WATERTOWN, Mass.—On Sun., April 10, the Armenian Museum of America, along with Facing History and Ourselves, will present a genocide commemoration program titled, “Past and Present: Commemorating Women Affected By Genocide,” that honors all women—across history and around the world—who have been affected by the destruction of genocide.
This year’s joint commemoration will feature a lecture by Anna Aleksanyan of Clark University, as well as survivor testimonies from Bosnian Genocide survivor Edina Skaljic and Rwandan Genocide survivor Chantal Kayitesi.
The program will also feature musical performances by violinist Armen Ghazaryan and pianist Levon Hovsepian, as well as a special blended poetic musical piece with poetry written and performed by Frank Cunningham.
To coincide with the program, there will also be a number of guest exhibitions created and inspired by women who have experienced genocide; these include “Kindling” by Sandy Smith-Garcés, “Pax Rwanda: Embroideries of the Women of Savane Rutongo-Kabuye,” curated by Juliana Meehan and Rutongo Embroideries, and “Every Stitch a Memory” by Netty Vanderpol.
All of these guest exhibitions, along with the museum’s own “Stitching to Survive” and Traveling Genocide exhibits, will be available for viewing on the 3rd floor of the museum, in the Adele & Haig Der Manuelian and Terjenian-Thomas Galleries, 65 Main St., in Watertown.
The event is free and open to the public. Refreshments will be served after the formal program.
The keynote speaker, Anna Aleksanyan, is a Harry and Ovsanna Chitjian Fellow and a doctoral student in Armenian Genocide studies at the Strassler Center for Holocaust and Genocide Studies at Clark. Her research delves into the physical and non-physical destructive techniques used against women during the Armenian Genocide.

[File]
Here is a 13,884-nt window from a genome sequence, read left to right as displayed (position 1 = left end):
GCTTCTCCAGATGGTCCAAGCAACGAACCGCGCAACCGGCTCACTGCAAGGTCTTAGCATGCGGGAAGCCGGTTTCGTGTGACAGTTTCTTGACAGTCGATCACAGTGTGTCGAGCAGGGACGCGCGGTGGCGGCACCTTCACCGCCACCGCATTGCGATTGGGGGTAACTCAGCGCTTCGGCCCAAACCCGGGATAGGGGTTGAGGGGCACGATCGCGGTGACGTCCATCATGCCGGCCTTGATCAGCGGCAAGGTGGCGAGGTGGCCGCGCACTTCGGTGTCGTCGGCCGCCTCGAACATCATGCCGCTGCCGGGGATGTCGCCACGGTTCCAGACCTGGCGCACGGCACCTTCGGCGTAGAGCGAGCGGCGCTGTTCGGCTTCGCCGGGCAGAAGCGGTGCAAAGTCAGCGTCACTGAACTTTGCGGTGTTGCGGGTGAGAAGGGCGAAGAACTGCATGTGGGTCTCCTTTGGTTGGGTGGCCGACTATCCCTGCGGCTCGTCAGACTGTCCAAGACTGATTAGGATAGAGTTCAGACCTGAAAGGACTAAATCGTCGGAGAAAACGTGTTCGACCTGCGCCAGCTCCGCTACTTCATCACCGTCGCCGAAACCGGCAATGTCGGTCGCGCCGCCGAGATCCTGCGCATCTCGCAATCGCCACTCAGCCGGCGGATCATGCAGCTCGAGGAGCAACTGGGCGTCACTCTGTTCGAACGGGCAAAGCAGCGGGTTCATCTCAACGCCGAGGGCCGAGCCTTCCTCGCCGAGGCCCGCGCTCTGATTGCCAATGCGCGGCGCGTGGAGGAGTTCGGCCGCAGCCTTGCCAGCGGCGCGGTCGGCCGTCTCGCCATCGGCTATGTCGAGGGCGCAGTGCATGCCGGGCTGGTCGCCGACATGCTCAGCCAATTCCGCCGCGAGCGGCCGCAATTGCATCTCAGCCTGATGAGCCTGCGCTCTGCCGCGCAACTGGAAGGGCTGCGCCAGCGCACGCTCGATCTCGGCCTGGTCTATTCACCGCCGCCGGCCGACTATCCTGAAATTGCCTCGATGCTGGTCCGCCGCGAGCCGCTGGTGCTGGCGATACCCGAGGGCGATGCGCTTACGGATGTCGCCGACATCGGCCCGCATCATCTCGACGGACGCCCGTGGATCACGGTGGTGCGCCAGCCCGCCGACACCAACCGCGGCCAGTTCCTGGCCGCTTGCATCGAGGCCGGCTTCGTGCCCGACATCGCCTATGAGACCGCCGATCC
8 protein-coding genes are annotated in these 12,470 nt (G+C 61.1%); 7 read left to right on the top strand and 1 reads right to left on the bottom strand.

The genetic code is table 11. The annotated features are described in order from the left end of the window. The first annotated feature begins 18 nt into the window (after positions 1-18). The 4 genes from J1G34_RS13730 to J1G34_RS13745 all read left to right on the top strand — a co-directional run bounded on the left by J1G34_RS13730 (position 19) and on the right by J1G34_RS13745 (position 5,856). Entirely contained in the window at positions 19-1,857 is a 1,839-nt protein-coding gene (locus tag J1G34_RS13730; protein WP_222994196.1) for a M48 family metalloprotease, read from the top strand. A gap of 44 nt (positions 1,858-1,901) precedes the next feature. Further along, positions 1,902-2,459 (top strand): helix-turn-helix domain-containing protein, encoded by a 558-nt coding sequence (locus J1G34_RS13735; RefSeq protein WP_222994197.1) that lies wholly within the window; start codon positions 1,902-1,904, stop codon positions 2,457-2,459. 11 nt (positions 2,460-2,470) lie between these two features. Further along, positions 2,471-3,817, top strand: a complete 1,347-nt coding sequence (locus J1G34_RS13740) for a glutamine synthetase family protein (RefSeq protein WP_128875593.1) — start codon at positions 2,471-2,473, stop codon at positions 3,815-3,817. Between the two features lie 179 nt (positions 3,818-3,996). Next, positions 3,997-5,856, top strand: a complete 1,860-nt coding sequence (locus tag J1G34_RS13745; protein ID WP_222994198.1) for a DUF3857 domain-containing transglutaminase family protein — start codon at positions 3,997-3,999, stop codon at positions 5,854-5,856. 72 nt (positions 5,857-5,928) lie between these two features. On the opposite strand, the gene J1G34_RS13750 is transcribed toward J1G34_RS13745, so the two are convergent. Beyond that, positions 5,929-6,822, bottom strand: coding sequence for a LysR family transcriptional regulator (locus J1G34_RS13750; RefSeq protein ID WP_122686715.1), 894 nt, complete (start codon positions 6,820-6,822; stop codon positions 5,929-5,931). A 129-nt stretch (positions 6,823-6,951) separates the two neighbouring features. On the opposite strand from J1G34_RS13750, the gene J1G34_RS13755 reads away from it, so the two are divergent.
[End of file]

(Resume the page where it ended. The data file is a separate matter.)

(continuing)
Sandy Smith-Garcés’ “Kindling” exhibit was inspired by the plight of Darfuri women, driven from their homes and living in refugee camps in eastern Chad. Smith-Garcés was struck by the divide between the lives of mothers in her own community and the lives of mothers working to provide for their families in the camps, where basic needs are scarce. Venturing outside the camps in search of kindling to cook meals often ends in rape and other forms of violence. The search for firewood takes on new meaning—as essential for survival as the quest for fire, food, and shelter from the elements since time immemorial.
The “Pax Rwanda Embroideries” are a traveling exhibit owned and curated by Juliana Meehan, a New Jersey educator who supports the Savane Rutongo-Kabuye embroidery workshop. This workshop was created by a group of Rwandan women living in the aftermath of the 1994 genocide against the Tutsis. They came from both sides of the conflict, yet they put events of the past behind them to work together in the hope that their children would have a better future.
Savane Rutongo-Kabuye and Christiane Rwagatare, the founder and creative director of the workshop, have won awards for their work in Rwanda, and their embroideries are displayed in the national Rwesero Art Museum at Nyanza. The workshop is one of many collectives of artisans that reflect a larger phenomenon taking place all over Rwanda: reconstruction, reconciliation, and the desire for peace.
Netty Vanderpol is a Holocaust survivor from Holland and was a classmate of Anne Frank’s in Amsterdam. Forty years after she escaped with her family from the Theresienstadt concentration camp in what is now the Czech Republic, Vanderpol took up the art of needlepoint. She has used this art form as the vehicle to tell the story of how she and her family survived the Holocaust.
Source: Armenian Weekly Mid-West